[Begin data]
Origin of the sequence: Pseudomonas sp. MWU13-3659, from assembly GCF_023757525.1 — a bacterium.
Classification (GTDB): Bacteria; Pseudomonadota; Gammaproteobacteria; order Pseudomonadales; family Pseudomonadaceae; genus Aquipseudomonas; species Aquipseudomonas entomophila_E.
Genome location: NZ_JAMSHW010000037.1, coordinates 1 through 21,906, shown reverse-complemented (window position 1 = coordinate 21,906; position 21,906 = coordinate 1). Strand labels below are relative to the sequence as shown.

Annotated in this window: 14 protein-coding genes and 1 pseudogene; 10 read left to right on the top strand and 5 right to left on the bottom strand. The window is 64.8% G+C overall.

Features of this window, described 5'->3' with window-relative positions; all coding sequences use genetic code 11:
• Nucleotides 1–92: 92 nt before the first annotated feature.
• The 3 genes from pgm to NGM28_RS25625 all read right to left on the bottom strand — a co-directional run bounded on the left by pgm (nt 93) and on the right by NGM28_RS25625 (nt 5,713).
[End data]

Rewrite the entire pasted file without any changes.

Origin of the sequence: Pseudomonas sp. MWU13-3659, from assembly GCF_023757525.1 — a bacterium.
Classification (GTDB): Bacteria; Pseudomonadota; Gammaproteobacteria; order Pseudomonadales; family Pseudomonadaceae; genus Aquipseudomonas; species Aquipseudomonas entomophila_E.
Genome location: NZ_JAMSHW010000037.1, coordinates 1 through 21,906, shown reverse-complemented (window position 1 = coordinate 21,906; position 21,906 = coordinate 1). Strand labels below are relative to the sequence as shown.

Annotated in this window: 14 protein-coding genes and 1 pseudogene; 10 read left to right on the top strand and 5 right to left on the bottom strand. The window is 64.8% G+C overall.

Features of this window, described 5'->3' with window-relative positions; all coding sequences use genetic code 11:
• Nucleotides 1–92: 92 nt before the first annotated feature.
• The 3 genes from pgm to NGM28_RS25625 all read right to left on the bottom strand — a co-directional run bounded on the left by pgm (nt 93) and on the right by NGM28_RS25625 (nt 5,713).